• If the Medicare claim is greater than the judgment or settlement amount, the total procurement costs can be deducted from the Medicare recovery amount. Using the above example, but assuming that the Medicare payments were $150,000, the $25,000 in attorneys fees can be deducted from the settlement amount but the balance would have to be repaid to Medicare, leaving no proceeds for the plaintiff.

• There is an option in many cases where the gross settlement is less than $5,000 to pay a fixed percentage claim to Medicare of 25 percent of the gross settlement, regardless of the actually amount paid by Medicare. This option must be elected before the MSPRC issues its demand letter. Beginning in February 2012, Medicare will offer a similar option for cases where the gross settlement is less that $25,000 and there is no further expected treatment for the beneficiary’s injuries involved in the case. This fixed percentage option is not available in Workers Compensation cases or cases that do not involve physical injury.

Waiver or Compromise of Medicare Claims
Federal law gives CMS authority to waive, compromise, terminate or suspend its right of recovery of MSP claims. 42 U.S.C. § 1395y. Regulations at 42 C.F.R. § 405.376 authorize CMS to compromise a claim, after considering the following factors:
• The age and health of the debtor;

• Present and potential income of the debtor; and

• Whether assets have been concealed or improperly transferred by the debtor.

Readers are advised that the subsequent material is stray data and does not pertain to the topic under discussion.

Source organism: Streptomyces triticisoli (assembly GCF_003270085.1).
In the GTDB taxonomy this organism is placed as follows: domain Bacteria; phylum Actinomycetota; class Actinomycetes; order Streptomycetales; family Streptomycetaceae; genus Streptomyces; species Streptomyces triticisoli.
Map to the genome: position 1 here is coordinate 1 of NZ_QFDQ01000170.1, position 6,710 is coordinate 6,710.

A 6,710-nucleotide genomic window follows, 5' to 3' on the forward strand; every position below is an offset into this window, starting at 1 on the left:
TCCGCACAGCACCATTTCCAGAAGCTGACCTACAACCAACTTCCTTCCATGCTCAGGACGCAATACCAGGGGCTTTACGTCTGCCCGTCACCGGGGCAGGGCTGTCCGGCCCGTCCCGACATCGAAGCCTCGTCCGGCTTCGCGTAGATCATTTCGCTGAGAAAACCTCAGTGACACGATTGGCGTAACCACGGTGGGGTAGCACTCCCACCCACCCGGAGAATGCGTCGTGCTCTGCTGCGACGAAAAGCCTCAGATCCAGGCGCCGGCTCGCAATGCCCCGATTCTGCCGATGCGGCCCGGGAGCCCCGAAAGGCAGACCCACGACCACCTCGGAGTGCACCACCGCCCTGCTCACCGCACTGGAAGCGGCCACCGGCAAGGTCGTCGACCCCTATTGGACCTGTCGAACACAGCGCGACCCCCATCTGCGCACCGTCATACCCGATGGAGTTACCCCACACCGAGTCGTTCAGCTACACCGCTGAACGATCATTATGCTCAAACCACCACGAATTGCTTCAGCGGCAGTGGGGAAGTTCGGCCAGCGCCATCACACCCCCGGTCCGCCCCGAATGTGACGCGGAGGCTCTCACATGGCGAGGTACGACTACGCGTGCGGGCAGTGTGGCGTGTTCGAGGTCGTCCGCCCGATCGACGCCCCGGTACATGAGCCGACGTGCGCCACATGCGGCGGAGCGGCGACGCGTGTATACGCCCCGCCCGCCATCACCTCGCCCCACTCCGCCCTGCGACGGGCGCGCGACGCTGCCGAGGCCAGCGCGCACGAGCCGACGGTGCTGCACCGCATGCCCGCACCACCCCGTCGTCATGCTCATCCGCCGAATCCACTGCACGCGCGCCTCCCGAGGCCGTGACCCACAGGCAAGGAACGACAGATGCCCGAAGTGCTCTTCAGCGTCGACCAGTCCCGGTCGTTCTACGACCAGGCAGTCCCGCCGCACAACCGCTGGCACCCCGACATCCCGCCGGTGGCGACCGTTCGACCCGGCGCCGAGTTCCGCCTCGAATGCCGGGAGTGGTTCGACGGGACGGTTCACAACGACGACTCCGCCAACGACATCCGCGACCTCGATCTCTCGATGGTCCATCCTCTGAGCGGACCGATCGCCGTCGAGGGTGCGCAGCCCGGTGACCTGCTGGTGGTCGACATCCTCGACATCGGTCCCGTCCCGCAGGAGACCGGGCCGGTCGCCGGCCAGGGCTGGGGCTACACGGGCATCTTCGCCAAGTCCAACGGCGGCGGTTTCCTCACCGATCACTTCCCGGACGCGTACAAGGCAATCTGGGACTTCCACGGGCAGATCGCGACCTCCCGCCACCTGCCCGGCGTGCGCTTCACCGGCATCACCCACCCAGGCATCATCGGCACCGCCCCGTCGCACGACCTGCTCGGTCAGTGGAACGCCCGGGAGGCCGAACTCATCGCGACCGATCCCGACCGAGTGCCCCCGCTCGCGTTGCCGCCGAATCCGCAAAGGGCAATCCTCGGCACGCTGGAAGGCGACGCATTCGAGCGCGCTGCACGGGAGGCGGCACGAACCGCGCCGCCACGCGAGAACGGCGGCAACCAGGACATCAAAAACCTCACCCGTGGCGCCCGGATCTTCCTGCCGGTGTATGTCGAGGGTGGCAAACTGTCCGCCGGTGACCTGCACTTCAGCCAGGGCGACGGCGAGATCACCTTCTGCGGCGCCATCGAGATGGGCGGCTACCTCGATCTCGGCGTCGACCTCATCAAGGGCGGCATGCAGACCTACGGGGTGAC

• The claim must be less than $100,000.

Waiver or compromise requests must be submitted to the MSPRC and should only be submitted after receiving the Final Demand Letter discussed above. The section of the CMS manual addressing waivers, Chapter 7 of the CMS Medicare Secondary Payer (MSP) Manual, is currently under review and is not available at the CMS web site. This review and presumed revision was the result of the Haro decision in May of 2011.

Conclusion. With the SCHIP Extension Act of 2007, the duty of the defense attorney is to be sure the liability insurer reports information to CMS of potential Medicare recipients. For the plaintiff’s attorney, it is critical to know if there are potential Medicare claims and how resolving those claims will affect the ultimate amount the Medicare beneficiary is likely to receive. •

 Credit to Barbara A. Isenhour of Isenhour Bleck, PLLC.

Views and opinions expressed in articles published herein are the authors' only and are not to be attributed to this newsletter, the section, or the NCBA unless expressly stated. Authors are responsible for the accuracy of all citations and quotations.